Does boxing teach self-discipline and self-respect?

A positive boxing story caught our eye this week, when we heard a local organisation in North Yorkshire were running boxing classes with the intention of taking youths off the streets and into the gym.

With the intentions to teach, through boxing, self-discipline, self-respect and giving them a focus in which to channel their energies.

But this is not an exercise that suits everybody and the plans to offer the classes to youngsters in Northallerton, have been criticised by The British Medical Association, who have long called for a ban on boxing.


Supporters of the age old pugilist art, say it is no more dangerous than many other sports and helps youngens not only make something of themselves in the ring, but boxing and it’s people are renowned for churning out good decent human beings!

But a BMA spokesperson said that they didn’t believe it was appropriate to promote boxing to young people.

The boxing classes are being offered to try and help prevent anti-social behaviour in the area and are open to all youngsters aged over nine.

ActDivertz

They have been organised with the support of ActDivertz which is a multi-agency organisation that offers a range of activities to young people in the Northallerton area.


ActDivertz works to try and divert young people from getting involved in anti-social behaviour.

Adrian Coe is one of the coaches and he is convinced the sport can help.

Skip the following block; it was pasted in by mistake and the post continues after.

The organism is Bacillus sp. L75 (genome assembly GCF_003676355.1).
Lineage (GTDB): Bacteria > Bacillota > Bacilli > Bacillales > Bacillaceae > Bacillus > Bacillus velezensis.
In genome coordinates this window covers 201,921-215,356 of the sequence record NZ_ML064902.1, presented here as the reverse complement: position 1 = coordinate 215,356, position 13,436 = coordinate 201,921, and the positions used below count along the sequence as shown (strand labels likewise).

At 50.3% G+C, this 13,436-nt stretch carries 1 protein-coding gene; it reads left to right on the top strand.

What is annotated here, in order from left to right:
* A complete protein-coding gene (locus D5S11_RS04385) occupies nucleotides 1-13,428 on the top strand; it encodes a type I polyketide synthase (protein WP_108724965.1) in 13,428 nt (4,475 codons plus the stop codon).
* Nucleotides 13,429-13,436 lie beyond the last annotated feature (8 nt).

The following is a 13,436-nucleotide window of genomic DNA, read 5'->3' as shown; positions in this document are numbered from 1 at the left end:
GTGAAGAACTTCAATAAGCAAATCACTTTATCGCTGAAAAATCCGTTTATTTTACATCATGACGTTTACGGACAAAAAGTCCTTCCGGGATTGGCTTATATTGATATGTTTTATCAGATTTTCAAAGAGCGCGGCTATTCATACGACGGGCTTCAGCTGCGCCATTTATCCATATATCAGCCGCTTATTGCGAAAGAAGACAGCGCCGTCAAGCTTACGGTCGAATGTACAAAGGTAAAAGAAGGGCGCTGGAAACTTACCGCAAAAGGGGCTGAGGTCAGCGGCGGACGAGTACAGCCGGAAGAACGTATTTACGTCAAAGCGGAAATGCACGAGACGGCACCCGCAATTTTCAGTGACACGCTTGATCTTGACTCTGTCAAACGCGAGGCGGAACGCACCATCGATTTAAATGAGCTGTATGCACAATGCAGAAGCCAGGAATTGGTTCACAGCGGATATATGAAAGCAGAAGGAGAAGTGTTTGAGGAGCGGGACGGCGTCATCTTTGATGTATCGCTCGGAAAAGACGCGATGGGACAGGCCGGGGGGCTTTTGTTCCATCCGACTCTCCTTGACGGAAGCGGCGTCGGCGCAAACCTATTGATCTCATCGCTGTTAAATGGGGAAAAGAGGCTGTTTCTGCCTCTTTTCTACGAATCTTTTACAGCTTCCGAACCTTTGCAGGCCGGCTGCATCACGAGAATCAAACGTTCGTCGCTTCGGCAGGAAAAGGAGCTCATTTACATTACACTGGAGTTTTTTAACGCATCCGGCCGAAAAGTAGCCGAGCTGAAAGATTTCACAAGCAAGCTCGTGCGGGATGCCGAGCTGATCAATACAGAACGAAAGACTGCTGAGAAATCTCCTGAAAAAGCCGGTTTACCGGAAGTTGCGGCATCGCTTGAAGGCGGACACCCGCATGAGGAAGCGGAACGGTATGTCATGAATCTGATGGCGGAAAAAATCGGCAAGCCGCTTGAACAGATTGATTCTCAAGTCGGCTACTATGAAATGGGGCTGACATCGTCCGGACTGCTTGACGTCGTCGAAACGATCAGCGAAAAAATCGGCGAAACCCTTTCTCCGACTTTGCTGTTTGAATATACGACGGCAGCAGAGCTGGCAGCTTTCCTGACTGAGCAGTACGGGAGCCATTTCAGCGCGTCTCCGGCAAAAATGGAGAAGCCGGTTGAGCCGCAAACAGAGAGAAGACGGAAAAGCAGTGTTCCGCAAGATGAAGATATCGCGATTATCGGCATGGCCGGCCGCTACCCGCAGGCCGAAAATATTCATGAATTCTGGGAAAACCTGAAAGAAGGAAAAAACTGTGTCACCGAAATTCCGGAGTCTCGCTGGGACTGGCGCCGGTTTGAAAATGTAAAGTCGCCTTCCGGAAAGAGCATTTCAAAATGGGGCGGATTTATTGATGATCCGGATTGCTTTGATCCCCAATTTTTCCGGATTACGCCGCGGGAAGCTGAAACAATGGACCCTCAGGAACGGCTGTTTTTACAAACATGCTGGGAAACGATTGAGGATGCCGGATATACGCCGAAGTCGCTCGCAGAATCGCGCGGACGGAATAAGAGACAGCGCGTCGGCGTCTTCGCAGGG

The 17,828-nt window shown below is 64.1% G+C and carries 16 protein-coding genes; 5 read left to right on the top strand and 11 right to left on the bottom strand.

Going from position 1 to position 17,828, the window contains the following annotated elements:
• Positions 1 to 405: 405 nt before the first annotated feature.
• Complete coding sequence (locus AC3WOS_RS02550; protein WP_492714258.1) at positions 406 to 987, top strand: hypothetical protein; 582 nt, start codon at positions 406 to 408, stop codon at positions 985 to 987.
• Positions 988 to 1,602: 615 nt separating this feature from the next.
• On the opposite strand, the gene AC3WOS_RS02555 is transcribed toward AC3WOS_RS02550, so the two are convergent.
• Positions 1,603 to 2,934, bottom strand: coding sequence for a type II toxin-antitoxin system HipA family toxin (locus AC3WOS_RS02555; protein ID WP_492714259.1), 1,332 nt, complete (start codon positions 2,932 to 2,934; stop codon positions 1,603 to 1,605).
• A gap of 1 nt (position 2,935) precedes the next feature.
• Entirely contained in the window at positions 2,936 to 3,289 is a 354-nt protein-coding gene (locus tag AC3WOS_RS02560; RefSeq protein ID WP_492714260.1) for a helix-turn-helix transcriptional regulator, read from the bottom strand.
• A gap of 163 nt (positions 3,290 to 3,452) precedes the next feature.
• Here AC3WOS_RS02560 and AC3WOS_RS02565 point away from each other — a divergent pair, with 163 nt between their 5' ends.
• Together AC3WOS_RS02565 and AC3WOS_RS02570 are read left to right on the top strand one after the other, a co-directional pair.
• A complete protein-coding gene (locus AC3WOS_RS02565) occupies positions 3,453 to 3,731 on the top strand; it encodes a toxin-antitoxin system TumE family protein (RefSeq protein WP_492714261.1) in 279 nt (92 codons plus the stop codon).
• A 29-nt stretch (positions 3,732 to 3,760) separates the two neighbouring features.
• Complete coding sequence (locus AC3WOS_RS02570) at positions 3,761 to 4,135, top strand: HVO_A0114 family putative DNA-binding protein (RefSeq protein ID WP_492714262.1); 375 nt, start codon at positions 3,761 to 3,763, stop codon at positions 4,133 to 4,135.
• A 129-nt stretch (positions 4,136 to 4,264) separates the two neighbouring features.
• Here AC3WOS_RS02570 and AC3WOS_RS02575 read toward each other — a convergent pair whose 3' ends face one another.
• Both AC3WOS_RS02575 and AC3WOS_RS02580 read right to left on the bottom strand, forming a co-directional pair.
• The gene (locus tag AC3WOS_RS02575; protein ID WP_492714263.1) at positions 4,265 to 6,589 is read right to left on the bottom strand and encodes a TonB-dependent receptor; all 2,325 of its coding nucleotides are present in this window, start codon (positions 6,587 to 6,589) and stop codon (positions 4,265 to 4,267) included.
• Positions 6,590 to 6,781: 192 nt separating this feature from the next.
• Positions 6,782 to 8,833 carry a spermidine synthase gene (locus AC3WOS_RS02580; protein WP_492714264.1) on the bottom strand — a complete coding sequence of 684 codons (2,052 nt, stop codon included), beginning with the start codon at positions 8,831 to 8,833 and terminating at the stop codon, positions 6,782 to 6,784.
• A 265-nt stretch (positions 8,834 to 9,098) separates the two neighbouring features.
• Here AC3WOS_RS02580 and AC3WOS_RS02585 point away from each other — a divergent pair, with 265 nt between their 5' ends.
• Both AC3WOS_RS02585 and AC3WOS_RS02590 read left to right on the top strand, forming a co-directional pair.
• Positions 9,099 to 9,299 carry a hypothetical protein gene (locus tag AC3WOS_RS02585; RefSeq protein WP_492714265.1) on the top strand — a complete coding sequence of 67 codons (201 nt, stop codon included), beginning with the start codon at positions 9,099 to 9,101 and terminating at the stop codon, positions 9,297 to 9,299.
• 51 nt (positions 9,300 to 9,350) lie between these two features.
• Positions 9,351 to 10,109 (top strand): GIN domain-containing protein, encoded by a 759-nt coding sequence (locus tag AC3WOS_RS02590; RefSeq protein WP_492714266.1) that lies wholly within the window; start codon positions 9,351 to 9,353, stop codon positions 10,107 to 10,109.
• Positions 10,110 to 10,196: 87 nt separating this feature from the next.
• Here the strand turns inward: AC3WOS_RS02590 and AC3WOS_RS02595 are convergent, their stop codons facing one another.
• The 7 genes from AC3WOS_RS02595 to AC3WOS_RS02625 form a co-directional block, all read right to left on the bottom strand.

It will focus the kids and help them get interested in a sport that gets them off the streets, a sport that can give them some discipline and self-respect,” – Adrian Cole boxing coach
However, Dr Richard Vautry, a spokesman for the BMA in Yorkshire and The Humber, said: “The BMA has had concerns about boxing for many years.

“Many of us have seen patients, a number of years after they’ve retired from boxing, who are suffering very serious brain injuries.
To try and establish a sport which is primarily about hitting and hitting to the head is quite serious.” Dr Richard Vautry, a spokesman for the BMA
Boxing coach, Adrian Coe defended the sport saying.

“There is an element of danger in all sports,” he said. “I’ve seen a lot more injuries in football and rugby than I have in 30 years of boxing.

“It is also worth pointing out that in amateur boxing there are many safety regulations and protective equipment.

Dr Vautry said safety was not his only objection to the classes.

“A sport which is about trying to cause hurt and harm to another individual isn’t something we want to see promoted to young people,” he said.

The sessions are taking place at the Hambleton Forum in Northallerton on Monday evenings. Organisers expect about 40 to 50 youngsters to take part. 

Are you between the ages of 12 and 18, live in the Northallerton area and are interested in fun activities on an evening and weekend? including Boxing – more information…

Boxing debate! Should Boxing be banned? views on the topic from boxers Michael and Kevin Armstrong, plus Mickey Duff, the late Reg Gutteridge(funny) Brian Hughes, plus other opinions from guests for and against. Presented by Tony Wilson and Lucy Meacock from the early 90s.
What do you think? comment below…
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